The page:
Yesterday I had talked about Maria Sharapova’s refusal to yield, and how it makes her such a great champion. But with Sharapova, you get the sense that when she is pushed into a corner, she throws it all out on the court, rolling the dice and hoping for fortune to favour the brave. Nadal, on the other hand, takes it several steps further; when cornered, Nadal not only throws it all out on the court, he also ensures that he does that with a healthy dose of practicality. The Spaniard often comes across as a pessimist when he talks, but really, he is the consummate realist. Even when he’s down and out, even when he’s desperately flailing about in the face of certain disaster, he ensures that he alone is in control of his destiny. He will not give up, no, but he will also make damned sure that the opponent is given every opportunity to throw in the towel. He will make you play the proverbial extra ball, and he will usually force you to do that from an uncomfortable position on the court.
And that, ultimately, has led to the downfall of of all those innumerable pretenders who dared to challenge Rafa’s reign on clay, and in particular, to the collapse of Djokovic today. Djokovic would take control of countless rallies with his bold strikes, but Nadal would somehow get the ball back in play, eliciting an error from the Serb’s racquet. Djokovic would smack returns right at Nadal’s feet, but the Spaniard would somehow redirect the ball to a neutral spot on the court. Djokovic would take the first set with a brilliant mix of attack and dogged defence, but Nadal would merely push that out of his mind, tighten up his game and get back to work. Djokovic would keep belting big second serves down the T and out wide to handcuff Nadal all through the match, but the Spaniard would calmly put the ball back in the court almost every single time, finally coaxing a double fault out of the Serb on match point.
I’ve probably said this a lot of times in the past, but there’s just no place to hide against Nadal on clay. He may lose the occasional best-of-three sets match on the surface, as he did twice this year. But over five sets, on the biggest claycourt in the world, you can’t hurt him long enough to actually win the match. You can run as quick as him and hit harder than him, but you simply cannot outlast him; sooner or later, he will wear you down. Defeating Rafael Nadal at the French Open may well be the toughest task in modern sport. No wait, scratch that; defeating Rafael Nadal at the French Open is the only impossible task in modern sport.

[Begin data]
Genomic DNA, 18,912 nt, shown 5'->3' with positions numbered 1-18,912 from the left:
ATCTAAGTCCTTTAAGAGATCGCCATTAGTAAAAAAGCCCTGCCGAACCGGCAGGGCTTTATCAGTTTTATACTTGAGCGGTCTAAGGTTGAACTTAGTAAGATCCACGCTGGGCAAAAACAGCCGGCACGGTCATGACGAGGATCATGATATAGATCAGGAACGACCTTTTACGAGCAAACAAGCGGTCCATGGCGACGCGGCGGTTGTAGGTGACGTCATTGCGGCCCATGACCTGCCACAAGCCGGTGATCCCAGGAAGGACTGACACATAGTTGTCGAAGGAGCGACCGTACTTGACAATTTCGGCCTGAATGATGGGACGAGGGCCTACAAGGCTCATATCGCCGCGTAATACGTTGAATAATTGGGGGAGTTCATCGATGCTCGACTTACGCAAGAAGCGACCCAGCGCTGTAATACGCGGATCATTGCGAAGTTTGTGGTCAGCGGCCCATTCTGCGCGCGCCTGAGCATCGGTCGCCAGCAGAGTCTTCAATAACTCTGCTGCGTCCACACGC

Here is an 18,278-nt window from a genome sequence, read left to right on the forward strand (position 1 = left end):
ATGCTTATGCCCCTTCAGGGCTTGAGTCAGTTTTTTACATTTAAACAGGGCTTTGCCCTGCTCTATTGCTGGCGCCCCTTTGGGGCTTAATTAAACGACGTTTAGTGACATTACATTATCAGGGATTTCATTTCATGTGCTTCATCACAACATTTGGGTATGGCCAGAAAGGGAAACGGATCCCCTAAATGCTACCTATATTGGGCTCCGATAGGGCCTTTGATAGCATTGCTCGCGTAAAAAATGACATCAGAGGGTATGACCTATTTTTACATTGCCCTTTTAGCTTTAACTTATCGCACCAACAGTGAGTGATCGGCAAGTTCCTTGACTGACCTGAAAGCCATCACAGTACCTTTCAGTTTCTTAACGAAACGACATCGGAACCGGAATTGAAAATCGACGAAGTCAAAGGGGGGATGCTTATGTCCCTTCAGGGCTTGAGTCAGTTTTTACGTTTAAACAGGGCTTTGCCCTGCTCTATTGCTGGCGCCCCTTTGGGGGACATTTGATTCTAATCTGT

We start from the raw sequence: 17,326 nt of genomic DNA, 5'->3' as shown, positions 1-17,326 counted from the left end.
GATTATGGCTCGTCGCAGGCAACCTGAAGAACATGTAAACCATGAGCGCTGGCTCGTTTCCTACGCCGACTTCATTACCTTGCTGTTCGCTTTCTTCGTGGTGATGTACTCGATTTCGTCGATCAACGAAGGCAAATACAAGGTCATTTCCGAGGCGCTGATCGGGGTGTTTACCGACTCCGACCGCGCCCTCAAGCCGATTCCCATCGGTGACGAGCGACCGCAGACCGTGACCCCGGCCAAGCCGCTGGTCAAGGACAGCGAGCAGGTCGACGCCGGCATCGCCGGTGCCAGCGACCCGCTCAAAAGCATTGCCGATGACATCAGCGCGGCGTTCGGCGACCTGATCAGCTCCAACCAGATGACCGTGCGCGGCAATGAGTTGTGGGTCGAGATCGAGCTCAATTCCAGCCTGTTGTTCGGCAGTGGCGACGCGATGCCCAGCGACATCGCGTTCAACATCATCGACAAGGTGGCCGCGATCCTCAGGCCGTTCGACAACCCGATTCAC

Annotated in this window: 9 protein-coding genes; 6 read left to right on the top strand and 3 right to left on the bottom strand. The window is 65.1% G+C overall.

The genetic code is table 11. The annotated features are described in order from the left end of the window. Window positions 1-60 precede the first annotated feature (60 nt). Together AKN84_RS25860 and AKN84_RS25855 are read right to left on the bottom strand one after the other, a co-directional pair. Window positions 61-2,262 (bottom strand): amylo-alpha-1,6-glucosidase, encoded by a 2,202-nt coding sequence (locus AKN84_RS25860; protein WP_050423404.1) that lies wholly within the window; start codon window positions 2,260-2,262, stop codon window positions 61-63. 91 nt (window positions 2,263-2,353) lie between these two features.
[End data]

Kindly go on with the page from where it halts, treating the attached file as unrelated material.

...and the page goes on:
So yes, as I said at the start of this column, there is no argument that Nadal is the greatest claycourter of all time. But with 14 Slams to his name now, a 23-10 head-to-head record against the next strongest GOAT candidate, and a remarkable turnaround in his rivalry with his supposed nemesis (Nadal has now won the last four Grand Slam matches against Djokovic), does he really need to reach that magical figure of 17 to be called the greatest player of all time?
That’s a tired argument, and also perhaps a never-ending one (or at least, until Nadal actually gets to No. 17). I’m sure Nadal isn’t thinking about that right now, so maybe we shouldn’t either, as tempting as it may seem. Instead, maybe we should scratch our heads trying to come up with an answer to this: is a Rafael Nadal victory at the French Open more certain than death and taxes?Published 09 Jun 2014, 02:04 IST